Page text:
This shot pouch is shown on pages 16-17 of Jim Webb’s book.  It is a very simple two piece (back with flap, and front)  pouch flat sewn along the bottom and up the sides  with a brass button holding the flap closed.  It is little under  7″ wide  x 6″ high.   It is basically just large enough for your hand, and I would only expect to  carry a few balls, some patch material, and maybe a measure and a couple flints.      I imagine it being carried with a squirrel rifle and paired it with a very small banded screw-tip horn for just a few shots.   

The horn is about 10 1/2″ around the outside curve (staple to stopper) with a base plug about 2 1/8″ in diameter.  It is straight so it can be correct as either a left or right hand carry, and has been setup as a right hand carry.  I figure it might hold 10 shots worth of powder for a small caliber rifle.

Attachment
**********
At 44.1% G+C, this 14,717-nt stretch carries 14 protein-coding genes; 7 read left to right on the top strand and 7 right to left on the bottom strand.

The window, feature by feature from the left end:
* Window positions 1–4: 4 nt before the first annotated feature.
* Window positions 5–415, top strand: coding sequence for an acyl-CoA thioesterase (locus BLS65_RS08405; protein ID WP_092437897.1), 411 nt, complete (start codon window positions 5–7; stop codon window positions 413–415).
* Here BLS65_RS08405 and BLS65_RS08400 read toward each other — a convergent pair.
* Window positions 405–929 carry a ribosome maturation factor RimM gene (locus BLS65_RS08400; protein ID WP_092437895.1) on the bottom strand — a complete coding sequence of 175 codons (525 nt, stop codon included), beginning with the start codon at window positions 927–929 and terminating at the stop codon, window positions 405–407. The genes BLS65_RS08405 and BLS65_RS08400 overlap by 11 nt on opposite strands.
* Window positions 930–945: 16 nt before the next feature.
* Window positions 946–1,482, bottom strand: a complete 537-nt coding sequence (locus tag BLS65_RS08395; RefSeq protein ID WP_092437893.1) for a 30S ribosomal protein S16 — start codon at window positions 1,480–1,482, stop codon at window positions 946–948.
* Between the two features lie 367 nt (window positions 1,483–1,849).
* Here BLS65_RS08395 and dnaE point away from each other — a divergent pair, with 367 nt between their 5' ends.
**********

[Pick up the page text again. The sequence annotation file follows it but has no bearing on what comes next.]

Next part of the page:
The pouch body and strap are made from 3-4 oz (new pouches have 6 oz straps) vegetable tanned cowhide.   An iron buckle is used for strap adjustment.   The strap can generally  be cut up to at least 60″ top of bag to top of bag.   The leather is stained with vinegar and iron for a blue-black color and finished with mink oil and black shoe polish.  

Bag #25, Horn #27 - An outfit for a southern squirrel rifle
Bag #25, Horn #27 – An outfit for a southern squirrel rifle
Bag #25, Horn #27 - An outfit for a southern squirrel rifle
Bag #25, Horn #27 – An outfit for a southern squirrel rifle

Pillow Ticking and Leather Pouch